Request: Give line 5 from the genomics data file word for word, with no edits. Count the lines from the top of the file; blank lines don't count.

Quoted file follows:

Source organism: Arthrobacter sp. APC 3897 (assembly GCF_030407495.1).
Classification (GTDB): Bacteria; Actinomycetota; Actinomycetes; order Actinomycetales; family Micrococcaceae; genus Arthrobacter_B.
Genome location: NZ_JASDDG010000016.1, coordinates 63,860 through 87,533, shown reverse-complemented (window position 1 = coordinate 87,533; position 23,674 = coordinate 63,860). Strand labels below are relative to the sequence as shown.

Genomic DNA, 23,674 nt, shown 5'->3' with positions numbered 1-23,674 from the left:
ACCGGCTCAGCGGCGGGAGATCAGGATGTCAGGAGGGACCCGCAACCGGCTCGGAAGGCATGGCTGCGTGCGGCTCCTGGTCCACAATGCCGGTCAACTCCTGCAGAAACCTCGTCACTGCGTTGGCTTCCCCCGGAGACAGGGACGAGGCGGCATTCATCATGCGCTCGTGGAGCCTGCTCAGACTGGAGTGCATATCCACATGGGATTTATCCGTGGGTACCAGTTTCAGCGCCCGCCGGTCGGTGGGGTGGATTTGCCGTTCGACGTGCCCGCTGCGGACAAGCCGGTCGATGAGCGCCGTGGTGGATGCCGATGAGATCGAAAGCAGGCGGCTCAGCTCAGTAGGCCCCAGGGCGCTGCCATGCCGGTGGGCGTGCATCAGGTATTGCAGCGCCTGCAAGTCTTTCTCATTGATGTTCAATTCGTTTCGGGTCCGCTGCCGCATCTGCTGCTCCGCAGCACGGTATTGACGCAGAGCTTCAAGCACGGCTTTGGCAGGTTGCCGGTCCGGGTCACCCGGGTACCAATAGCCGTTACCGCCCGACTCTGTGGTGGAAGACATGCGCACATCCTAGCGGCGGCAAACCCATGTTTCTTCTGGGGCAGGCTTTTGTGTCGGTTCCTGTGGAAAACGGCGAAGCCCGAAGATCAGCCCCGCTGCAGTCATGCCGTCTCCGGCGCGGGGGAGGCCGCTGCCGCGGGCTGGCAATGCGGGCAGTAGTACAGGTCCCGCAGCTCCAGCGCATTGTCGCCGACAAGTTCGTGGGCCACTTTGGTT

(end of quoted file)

ACCGGCTCAGCGGCGGGAGATCAGGATGTCAGGAGGGACCCGCAACCGGCTCGGAAGGCATGGCTGCGTGCGGCTCCTGGTCCACAATGCCGGTCAACTCCTGCAGAAACCTCGTCACTGCGTTGGCTTCCCCCGGAGACAGGGACGAGGCGGCATTCATCATGCGCTCGTGGAGCCTGCTCAGACTGGAGTGCATATCCACATGGGATTTATCCGTGGGTACCAGTTTCAGCGCCCGCCGGTCGGTGGGGTGGATTTGCCGTTCGACGTGCCCGCTGCGGACAAGCCGGTCGATGAGCGCCGTGGTGGATGCCGATGAGATCGAAAGCAGGCGGCTCAGCTCAGTAGGCCCCAGGGCGCTGCCATGCCGGTGGGCGTGCATCAGGTATTGCAGCGCCTGCAAGTCTTTCTCATTGATGTTCAATTCGTTTCGGGTCCGCTGCCGCATCTGCTGCTCCGCAGCACGGTATTGACGCAGAGCTTCAAGCACGGCTTTGGCAGGTTGCCGGTCCGGGTCACCCGGGTACCAATAGCCGTTACCGCCCGACTCTGTGGTGGAAGACATGCGCACATCCTAGCGGCGGCAAACCCATGTTTCTTCTGGGGCAGGCTTTTGTGTCGGTTCCTGTGGAAAACGGCGAAGCCCGAAGATCAGCCCCGCTGCAGTCATGCCGTCTCCGGCGCGGGGGAGGCCGCTGCCGCGGGCTGGCAATGCGGGCAGTAGTACAGGTCCCGCAGCTCCAGCGCATTGTCGCCGACAAGTTCGTGGGCCACTTTGGTT